Objective of the Summit:

The Third South Summit brought together the 134 members of the Group of 77 and China to enhance South-South cooperation across various domains, including trade, investment, sustainable development, climate change, poverty eradication, and the digital economy. The summit was guided by the theme "Leaving No One Behind."

Overview of the Group of 77 (G77):

Formation:

  • Established on June 15, 1964, through the "Joint Declaration of the Seventy-Seven Developing Countries" issued at the inaugural session of the United Nations Conference on Trade and Development (UNCTAD) in Geneva.

Membership:

  • Comprising 134 members, excluding China, as the Chinese government considers itself a partner providing political and financial support rather than a formal member. It is crucial to note that the G77 mentions China as part of its membership.

Purpose:

  • The G77 stands as the largest intergovernmental organization of developing countries within the United Nations. It serves as a platform for Southern countries to express and advance their collective economic interests while strengthening their collaborative negotiating capabilities on major international economic issues.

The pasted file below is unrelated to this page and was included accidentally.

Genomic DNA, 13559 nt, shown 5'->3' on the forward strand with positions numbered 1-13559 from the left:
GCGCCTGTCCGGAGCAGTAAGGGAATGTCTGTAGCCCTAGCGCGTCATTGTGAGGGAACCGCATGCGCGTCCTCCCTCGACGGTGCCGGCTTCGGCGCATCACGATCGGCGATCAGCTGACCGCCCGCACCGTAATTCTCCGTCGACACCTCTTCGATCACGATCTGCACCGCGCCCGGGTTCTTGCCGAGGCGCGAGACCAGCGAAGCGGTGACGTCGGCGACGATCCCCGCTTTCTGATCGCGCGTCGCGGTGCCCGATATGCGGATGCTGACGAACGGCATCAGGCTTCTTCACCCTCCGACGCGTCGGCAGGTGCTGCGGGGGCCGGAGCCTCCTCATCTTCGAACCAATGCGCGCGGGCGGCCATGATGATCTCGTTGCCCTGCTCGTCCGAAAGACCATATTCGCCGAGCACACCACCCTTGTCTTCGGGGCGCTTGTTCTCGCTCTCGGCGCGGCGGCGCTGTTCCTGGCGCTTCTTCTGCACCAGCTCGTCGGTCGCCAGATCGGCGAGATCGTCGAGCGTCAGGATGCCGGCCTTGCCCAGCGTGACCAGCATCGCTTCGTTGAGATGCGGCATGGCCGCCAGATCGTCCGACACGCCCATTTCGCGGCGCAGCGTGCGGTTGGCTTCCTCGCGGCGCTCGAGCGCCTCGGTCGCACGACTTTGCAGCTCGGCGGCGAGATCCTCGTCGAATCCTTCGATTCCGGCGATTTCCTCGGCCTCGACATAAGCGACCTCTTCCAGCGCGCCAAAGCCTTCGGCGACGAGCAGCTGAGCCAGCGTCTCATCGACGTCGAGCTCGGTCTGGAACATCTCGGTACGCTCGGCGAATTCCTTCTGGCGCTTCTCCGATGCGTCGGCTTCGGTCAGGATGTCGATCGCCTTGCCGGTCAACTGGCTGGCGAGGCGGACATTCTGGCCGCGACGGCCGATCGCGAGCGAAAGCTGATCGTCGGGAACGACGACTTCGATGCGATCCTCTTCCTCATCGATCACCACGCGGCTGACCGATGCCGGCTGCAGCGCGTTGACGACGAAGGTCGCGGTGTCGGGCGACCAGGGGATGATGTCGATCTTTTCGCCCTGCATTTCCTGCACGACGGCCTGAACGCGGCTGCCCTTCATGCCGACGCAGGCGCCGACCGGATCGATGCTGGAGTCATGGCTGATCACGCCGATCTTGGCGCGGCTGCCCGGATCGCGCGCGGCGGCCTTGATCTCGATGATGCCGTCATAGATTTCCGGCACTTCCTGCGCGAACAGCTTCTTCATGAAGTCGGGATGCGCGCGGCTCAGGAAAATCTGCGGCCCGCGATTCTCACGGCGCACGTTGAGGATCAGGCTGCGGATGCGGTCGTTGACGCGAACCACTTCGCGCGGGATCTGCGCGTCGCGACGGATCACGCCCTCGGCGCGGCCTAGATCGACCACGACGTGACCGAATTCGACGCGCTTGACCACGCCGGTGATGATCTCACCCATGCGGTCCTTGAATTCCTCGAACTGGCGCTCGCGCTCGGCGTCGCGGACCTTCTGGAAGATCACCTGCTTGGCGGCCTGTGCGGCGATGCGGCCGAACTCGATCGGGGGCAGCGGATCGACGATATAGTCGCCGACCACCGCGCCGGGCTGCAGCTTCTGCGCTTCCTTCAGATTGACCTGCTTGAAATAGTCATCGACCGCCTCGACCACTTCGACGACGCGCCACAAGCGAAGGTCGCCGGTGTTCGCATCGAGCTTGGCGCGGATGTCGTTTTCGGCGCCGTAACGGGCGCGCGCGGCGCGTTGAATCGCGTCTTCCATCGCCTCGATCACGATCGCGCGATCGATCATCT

Organizational Structure:

  • The G77 operates under the leadership of a Chairman, serving as the spokesperson and coordinating actions within each regional Chapter. The Chairmanship rotates regionally (Africa, Asia-Pacific, Latin America, and the Caribbean) and holds office for one year in all Chapters. Uganda currently holds the Chairmanship for 2024.

Chapters:

  • Regional divisions, known as Chapters, facilitate coordination and representation in various UN agencies and international forums. Chapters are located in Geneva (UN), Rome (FAO), Vienna (UNIDO), Paris (UNESCO), Nairobi (UNEP), and the Group of 24 in Washington, D.C. (IMF and World Bank).